Tuesday, May 18, 2010

The path of grief

I intended to chronicle some of my grief here, but it has become so complicated, I'm not even sure where to start.

The private memorial for Alicia was this past weekend and Peter and I flew out to be there for it. I made a slideshow with pictures from friends and family of all stages of Alicia's life with her many, many different friends. It was really hard to make and really hard to watch.

As I said, though, my grief has become complicated. I have these feeling of guilt, like I don't have as much of a right to grief as others who were closer to her. I am remembering more and more the things I should have done, the things I should have said. The negative memories are overtaking the positive ones, especially those memories of the week in the hospital. I keep thinking that I should have just stayed. I didn't know it at the time, but it was only one more week until she was gone. I could have been there.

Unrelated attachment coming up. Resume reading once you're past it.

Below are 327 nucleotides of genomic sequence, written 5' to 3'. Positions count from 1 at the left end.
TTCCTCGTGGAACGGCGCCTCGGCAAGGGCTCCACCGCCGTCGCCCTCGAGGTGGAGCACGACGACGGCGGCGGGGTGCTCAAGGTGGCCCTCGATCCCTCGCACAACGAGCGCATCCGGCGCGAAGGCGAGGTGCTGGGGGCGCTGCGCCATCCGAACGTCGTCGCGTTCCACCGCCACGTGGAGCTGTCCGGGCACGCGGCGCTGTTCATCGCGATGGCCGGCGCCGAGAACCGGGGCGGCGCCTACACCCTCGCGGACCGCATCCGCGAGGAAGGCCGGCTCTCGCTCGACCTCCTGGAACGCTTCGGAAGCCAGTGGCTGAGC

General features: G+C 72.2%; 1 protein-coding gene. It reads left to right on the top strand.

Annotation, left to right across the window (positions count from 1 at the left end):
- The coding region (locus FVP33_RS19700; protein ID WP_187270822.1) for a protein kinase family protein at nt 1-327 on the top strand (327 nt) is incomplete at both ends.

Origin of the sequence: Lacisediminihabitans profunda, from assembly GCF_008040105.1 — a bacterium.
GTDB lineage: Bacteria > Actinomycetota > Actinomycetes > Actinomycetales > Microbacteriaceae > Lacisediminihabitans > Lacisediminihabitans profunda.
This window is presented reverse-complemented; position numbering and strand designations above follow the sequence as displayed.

I can't remember why I didn't just stay, but then, if I really think about it, I can remember how uncertain everything was. Nothing was known. How much or how little time was left was the question upon which everything hung and for which there was absolutely no answer. I left because I could then come back and relieve those "on duty," and was planning to buy return tickets the very day she died. I also remember that I was thinking about my own patients, who would feel the absence of two weeks of therapy, even if it was not a life-or-death situation.

Other times, my grief is not complicated at all. The emotion just hits me full force, unexpectedly, triggered by something that shouldn't mean so much. It's as if the intellectual grief complicates the raw, primal emotional grief.

I can't rationalize away those body-wracking tears. I can't doubt the pain I feel. Until the brain takes over again, the emotion reigns and I can submit to that vastness, never hoping to try to understand it.

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